From Padua I had a wait of an hour, and from Peschiera I had literally minutes to run up the stairs with my heavy case. I just made it, but in my haste had omitted to get my ticket validated - You can recieve a heavy fine for this. Luckily the inspectors were quite understanding when I explained, and they validated my ticket. If this happens to You, just be upfront and explain, and hopefully You'll not get a fine.
Outside the station in Peschiera is a bus stop with a timetable for the routes around the lake.
The buses can get quite full in summer. Tickets from the driver.
Otherwise walk, or get a taxi to the ferry jetty in Peschiera and arrive at your destination by water.
This is part of my reply to a Forum Question
Besides the ferry service, there are buses. I caught the bus from Peschiera train station, this stops at all the towns around the lake. You get a good view of the Lake as you travel along - (sit on the left side of the bus if travelling up the right side of the lake)
http://www.lagodigardamagazine.com/index.asp?Lang=2&Menu=2 gives some bus timetables etc.
I caught the ferry from Brenzone to/from Malcesine. Most of the sights are within walking distance of the Ferry quay and harbour.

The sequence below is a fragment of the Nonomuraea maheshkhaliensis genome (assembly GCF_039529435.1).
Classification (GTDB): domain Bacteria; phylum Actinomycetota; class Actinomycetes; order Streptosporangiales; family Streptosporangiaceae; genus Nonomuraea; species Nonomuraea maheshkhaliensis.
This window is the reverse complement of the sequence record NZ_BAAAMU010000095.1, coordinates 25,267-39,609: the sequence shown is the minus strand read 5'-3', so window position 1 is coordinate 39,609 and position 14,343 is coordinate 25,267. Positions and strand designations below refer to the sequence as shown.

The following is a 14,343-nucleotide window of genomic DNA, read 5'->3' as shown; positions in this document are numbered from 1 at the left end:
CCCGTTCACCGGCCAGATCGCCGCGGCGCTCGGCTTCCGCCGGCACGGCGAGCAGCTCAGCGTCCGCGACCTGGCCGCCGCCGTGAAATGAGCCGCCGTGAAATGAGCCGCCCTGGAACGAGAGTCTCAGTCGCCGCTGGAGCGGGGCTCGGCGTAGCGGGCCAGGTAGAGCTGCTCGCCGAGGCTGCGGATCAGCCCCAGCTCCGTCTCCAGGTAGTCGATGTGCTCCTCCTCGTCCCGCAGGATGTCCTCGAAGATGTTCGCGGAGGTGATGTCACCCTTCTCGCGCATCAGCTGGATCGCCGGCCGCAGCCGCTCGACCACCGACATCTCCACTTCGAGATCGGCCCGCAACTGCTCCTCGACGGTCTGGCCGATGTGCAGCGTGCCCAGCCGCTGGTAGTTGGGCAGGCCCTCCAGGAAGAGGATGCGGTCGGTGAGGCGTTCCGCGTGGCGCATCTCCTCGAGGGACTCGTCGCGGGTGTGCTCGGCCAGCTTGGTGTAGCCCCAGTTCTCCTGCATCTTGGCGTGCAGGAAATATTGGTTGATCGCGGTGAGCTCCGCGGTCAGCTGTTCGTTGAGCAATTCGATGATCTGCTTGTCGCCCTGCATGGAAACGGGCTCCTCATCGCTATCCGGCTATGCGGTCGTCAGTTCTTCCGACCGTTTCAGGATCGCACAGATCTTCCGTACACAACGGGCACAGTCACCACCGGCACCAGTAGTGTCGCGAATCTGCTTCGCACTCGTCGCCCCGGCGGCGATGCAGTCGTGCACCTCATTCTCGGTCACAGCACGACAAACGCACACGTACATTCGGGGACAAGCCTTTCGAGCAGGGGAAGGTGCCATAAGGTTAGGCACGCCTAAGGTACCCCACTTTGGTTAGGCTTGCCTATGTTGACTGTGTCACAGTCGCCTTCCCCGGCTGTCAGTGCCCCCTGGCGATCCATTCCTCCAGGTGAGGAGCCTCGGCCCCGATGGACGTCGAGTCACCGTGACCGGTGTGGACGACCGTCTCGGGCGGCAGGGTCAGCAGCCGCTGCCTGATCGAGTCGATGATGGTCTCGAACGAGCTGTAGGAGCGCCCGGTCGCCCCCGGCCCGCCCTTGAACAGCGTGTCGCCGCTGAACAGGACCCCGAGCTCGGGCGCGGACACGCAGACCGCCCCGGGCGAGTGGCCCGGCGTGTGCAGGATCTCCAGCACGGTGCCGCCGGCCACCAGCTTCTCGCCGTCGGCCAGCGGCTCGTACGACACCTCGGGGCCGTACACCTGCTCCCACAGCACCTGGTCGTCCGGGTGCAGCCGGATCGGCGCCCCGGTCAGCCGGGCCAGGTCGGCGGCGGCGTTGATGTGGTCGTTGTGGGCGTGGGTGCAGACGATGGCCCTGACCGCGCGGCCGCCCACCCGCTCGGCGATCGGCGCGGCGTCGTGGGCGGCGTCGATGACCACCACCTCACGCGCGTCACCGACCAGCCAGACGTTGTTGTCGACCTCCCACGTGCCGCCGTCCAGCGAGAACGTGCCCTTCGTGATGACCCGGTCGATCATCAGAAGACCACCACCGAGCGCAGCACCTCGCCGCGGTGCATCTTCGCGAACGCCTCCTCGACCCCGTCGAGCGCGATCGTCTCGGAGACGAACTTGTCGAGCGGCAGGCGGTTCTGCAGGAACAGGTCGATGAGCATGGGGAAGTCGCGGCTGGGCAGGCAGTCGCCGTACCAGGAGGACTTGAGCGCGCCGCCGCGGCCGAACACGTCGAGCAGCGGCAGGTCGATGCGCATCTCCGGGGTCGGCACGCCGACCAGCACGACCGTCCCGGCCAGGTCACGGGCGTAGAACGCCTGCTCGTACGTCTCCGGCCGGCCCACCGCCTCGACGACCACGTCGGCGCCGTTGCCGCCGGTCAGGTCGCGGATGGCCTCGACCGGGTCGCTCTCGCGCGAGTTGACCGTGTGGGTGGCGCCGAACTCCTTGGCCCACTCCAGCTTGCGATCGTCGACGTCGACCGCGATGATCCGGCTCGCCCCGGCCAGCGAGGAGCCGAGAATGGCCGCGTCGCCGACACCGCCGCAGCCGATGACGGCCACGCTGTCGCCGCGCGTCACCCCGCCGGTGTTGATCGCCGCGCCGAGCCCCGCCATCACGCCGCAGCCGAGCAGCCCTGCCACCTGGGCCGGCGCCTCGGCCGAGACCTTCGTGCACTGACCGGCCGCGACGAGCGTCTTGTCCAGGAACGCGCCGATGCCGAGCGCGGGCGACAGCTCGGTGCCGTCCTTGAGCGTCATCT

The cable car is a bit further. (If you check out the link above, there is lots of info about Lake Garda, and things to see/do including the famous cable car at Malcesine with timetable and prices - You can take a pram/ push chair on it.)
I'm not sure how easy it is to get around the towns by car, or how easy parking is in places such as Sirmione, particularly if your visit is in the height of the summer season.
I caught the bus from Peschiera Station to Brenzone. I bought my ticket from the driver for 4.10 euros, and settled back in my comfortable seat- I'd picked the left side, so I could see the lakeside.
The bus was quite crowded, mainly with tourists- the majority appeared to be from the South of England, being of a certain age and wearing mainly beige clothing and beanie hats - both males and females.
I had my map of Lake Garda handy, as I wasn't too sure where Brenzone was, but enjoyed my first sighting of the lake and mountains and the tall cypress trees (which I always associate with the Italian Lakes). We passed by villages, towns, fields and churches. We had also stopped off early in the journey at Gardaland - A large amusement park.
I spotted a sign for Brenzone and quickly jumped up, but the driver indicated that this wasn't my stop. We travelled quite a distance before he nodded to me and said Brenzone here. I hadn't realised that Brenzone consists of about 6 villages/towns.
Returning to Peschiera by bus, I thought I'd read the timetable correctly, but either I hadn't, or there was a bus missing, as I had a 2 hour wait. Luckily I had a book to read, and I was kept entertained, by watching the customers and visitors to the small shop opposite